In 2011, Doing Autoethnography—the first conference to focus solely on autoethnographic principles and practices—was held in chilly Detroit, Michigan on the campus of Wayne State University. The conference has since occurred four additional times (2013, 2014, 2015, 2016). Across the five conferences, thousands of attendees from more than ten countries have participated in hundreds of presentations, more than a dozen workshops, and multiple keynote addresses.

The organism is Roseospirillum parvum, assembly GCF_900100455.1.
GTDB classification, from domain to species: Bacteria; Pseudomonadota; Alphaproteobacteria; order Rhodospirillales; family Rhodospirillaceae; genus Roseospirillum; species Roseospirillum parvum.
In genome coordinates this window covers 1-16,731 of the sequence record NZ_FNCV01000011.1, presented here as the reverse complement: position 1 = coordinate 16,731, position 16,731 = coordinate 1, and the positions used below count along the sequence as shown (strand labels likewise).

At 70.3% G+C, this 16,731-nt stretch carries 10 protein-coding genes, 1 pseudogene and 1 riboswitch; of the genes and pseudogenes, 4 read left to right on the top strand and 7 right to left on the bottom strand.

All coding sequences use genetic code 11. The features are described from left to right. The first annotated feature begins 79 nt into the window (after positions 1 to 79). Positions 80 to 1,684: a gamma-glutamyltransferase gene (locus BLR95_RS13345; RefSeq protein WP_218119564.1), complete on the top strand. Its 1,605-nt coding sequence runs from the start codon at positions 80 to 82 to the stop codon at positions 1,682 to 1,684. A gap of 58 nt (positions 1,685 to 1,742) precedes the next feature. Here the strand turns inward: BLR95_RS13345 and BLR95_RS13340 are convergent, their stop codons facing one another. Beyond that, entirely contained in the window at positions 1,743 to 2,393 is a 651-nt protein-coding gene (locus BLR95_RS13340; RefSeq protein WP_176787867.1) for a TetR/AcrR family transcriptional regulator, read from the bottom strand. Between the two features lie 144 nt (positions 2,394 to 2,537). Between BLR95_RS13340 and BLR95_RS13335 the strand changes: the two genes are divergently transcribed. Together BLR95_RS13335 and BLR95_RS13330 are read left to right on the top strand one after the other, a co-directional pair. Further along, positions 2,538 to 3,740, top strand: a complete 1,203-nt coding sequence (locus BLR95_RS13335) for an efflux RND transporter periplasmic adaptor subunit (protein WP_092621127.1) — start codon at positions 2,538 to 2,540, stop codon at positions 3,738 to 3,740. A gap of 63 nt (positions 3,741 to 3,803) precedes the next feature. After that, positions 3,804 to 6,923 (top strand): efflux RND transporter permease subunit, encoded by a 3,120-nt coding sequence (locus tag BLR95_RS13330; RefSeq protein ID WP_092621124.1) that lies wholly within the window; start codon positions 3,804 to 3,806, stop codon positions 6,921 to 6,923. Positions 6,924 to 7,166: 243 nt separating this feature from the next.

The chapters in this collection represent outstanding work from the five conferences. Together, authors interrogate autoethnography ethically, theoretically, relationally, and methodologically. Readers will encounter many overlapping themes: identity norms and negotiations; experiences tied to race, gender, sexuality, size, citizenship, and dis/ability; exclusion and belonging; oppression, injustice, and assault; barriers to learning/education; and living with/in complicated relationships. Some chapters provide clear resolutions; others seemingly provide none. Some authors highlight conventionally positive aspects of experience; others dwell in what might be understood as relational darkness. Some experiences will likely resonate with many readers; others will feel unique, unusual, exceptional. In its entirety, the collection will take readers on an evocative, reflexive, and insightful journey.